Vaishnavi Ananthanarayanan investigates the regulation of motor proteins and cytoskeleton–organelle interactions using single-molecule microscopy.
Growing up, the crimes from Agatha Christie’s novels were far from being the only mysteries that Vaishnavi (Vaish) Ananthanarayanan was determined to unravel. It didn’t take her long to trade the detective's magnifying glass for a microscope to find the missing pieces of the inner workings of cytoskeleton motors. Vaish left Puducherry (formerly Pondicherry), a coastal town in South India where she grew up, to study a double major in biology and computer science at the Birla Institute of Technology and Science, Pilani, India. After doing a 1-yr internship with Bill Thies at Microsoft Research India, Vaish moved to Germany for her PhD. She joined the laboratory of Iva Tolić, at the Max Planck Institute of Molecular Cell Biology and Genetics (MPI-CBG), Dresden, who introduced her to single-molecule microscopy. Her thesis work revealed that binding of dynein to cortical anchors activates dynein on the microtubule.
What happened shortly after Vaish defended her thesis in January 2014 was kind of uncommon, though exciting: She became an independent researcher at the Indian Institute of Science (IISc) in Bangalore, India, in June the same year. Her team studies how cytoskeleton and motor proteins influence the organization and function of cellular organelles. Vaish recently relocated as a European Molecular Biology Laboratory Australia group leader to the Single Molecule Science Node, University of New South Wales (UNSW) in Sydney, attracted by the advanced microscopy facilities at UNSW and the interdisciplinary program that brings together biologists, physicists, and engineers.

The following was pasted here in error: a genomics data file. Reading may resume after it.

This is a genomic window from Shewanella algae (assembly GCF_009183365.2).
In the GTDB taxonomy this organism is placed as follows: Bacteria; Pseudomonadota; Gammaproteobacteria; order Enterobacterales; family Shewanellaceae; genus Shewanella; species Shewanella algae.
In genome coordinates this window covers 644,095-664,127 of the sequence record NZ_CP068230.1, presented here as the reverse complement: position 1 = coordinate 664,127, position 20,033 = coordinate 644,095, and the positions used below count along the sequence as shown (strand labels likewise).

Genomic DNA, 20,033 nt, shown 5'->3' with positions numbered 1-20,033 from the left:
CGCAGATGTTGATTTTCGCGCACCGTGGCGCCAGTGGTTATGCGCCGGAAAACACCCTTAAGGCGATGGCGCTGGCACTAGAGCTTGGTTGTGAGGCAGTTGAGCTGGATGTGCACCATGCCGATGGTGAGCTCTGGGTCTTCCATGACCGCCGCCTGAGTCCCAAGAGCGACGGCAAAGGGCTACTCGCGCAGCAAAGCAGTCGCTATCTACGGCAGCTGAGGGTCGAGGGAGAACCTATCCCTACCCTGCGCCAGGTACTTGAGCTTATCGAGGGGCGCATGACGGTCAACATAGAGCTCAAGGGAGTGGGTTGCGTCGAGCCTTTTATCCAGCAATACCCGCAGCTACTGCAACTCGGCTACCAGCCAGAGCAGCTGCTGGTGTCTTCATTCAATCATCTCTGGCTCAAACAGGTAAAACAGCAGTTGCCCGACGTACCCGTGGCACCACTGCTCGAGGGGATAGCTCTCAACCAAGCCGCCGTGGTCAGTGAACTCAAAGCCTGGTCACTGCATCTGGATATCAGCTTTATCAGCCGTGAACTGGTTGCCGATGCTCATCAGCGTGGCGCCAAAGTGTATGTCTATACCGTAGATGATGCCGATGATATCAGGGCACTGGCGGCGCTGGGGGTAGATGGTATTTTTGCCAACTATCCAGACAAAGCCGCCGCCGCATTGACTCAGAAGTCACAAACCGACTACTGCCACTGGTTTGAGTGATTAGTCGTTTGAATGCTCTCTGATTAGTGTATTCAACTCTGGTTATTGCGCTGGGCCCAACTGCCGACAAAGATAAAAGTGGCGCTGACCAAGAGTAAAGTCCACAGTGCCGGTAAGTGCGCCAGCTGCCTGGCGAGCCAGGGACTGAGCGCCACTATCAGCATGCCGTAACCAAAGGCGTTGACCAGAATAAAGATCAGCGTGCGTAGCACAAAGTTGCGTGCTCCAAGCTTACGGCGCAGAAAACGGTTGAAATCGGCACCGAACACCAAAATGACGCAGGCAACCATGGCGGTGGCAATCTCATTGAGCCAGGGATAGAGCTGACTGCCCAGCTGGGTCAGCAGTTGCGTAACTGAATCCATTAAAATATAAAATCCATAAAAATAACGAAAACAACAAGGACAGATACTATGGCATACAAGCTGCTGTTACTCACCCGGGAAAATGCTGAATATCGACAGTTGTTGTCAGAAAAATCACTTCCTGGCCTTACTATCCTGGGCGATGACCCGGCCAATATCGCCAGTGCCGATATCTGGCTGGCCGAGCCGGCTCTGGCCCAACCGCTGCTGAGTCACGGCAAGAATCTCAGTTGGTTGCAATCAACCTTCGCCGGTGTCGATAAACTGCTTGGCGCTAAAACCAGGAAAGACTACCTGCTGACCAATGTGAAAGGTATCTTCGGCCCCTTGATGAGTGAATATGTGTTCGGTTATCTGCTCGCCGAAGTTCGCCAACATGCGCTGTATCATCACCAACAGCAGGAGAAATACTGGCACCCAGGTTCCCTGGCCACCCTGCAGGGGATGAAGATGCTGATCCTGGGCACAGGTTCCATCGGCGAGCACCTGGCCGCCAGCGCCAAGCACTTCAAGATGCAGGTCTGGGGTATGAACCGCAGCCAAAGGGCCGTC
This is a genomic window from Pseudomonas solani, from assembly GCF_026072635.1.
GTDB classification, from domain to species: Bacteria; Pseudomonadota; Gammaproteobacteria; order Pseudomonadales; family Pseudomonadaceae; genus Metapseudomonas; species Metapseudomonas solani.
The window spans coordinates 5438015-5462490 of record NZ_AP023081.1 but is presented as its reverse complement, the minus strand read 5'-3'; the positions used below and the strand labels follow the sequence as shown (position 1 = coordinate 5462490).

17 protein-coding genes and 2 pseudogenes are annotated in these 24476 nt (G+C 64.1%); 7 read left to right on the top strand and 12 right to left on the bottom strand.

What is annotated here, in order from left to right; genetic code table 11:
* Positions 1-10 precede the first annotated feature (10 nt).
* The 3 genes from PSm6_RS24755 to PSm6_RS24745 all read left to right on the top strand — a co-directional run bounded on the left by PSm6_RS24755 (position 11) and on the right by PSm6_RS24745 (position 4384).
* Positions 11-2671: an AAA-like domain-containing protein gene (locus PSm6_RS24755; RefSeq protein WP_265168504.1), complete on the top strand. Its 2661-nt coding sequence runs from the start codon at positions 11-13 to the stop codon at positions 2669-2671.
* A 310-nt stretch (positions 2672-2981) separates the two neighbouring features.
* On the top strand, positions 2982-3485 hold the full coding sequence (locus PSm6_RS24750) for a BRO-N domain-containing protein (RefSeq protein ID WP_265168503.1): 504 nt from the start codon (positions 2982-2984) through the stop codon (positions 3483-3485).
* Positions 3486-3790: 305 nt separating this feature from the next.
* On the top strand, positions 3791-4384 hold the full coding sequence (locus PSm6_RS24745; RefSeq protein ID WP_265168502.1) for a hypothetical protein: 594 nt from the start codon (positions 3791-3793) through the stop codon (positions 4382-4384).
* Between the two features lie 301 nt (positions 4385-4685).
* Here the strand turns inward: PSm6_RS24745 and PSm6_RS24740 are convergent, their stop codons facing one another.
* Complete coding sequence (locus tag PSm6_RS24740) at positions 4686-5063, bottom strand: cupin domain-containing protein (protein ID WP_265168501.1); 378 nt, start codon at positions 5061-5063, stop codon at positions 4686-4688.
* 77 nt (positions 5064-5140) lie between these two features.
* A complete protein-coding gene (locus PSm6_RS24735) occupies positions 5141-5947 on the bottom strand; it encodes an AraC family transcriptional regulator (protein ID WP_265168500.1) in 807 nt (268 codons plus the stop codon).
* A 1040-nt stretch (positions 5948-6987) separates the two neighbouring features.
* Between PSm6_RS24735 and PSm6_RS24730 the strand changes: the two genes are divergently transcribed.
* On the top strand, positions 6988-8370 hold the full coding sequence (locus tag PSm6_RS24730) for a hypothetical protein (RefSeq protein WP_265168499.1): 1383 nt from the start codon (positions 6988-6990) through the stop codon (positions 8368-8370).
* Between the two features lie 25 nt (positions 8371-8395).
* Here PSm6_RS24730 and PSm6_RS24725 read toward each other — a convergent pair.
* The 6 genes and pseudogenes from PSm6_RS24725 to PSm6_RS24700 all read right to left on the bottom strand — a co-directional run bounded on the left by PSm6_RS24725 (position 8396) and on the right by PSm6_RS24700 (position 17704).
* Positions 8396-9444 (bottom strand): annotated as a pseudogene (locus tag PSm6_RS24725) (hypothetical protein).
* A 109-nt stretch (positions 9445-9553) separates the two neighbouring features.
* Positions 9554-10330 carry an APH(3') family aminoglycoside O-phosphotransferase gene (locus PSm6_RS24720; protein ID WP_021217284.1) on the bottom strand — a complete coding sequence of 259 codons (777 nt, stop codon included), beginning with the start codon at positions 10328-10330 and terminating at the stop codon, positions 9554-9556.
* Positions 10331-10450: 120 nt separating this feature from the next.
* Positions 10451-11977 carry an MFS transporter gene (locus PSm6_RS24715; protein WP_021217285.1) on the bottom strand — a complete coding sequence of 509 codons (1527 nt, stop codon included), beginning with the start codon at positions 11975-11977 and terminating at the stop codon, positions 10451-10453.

An advocate for women's equity and representation in science, Vaish is the cofounder of BiasWatchIndia and the recipient of the 2021 Women in Cell Biology (WICB) Junior Award for Excellence in Research from the American Society for Cell Biology (ASCB). We contacted her to learn more about her projects inside and outside the laboratory.
What interested you about motors and microtubules? And why did you choose yeast as your model system?
Motors and microtubules were the focus of my thesis. I knew almost nothing about either when I got into the PhD program in biophysics, but once Iva showed them to me under the microscope, there was no going back! It’s mind blowing that the cellular transport largely relies on miniscule motors and microtubule tracks that not only ensure the delivery of cargo proteins to the right place within the cell but the positioning of entire organelles and their function—motor proteins can generate forces and control essential processes such as cell differentiation or mitosis. Yeast cells were the preferred system of Iva’s laboratory because of their simplicity—unlike mammalian cells, yeasts have around three to five microtubule bundles, so it’s much easier to observe the dynamics of a single microtubule, and they are easy to manipulate genetically. They were perfect for the questions I was trying to answer. Although yeast is close to my heart, the truth is that I did not intend to use it anymore when I started my independent group at IISc—I was ready to untangle the motor-microtubule mesh of mammalian cells. I had a comprehensive plan of using human cells for all our future work and oh, I’d have never guessed that my old yeast friend would later be my best ally! There were unexpected delays in getting the infrastructure up for mammalian cell culture, and so I went back to yeast to set our research in motion in a timely fashion.
What are you currently working on, and what is up next for you?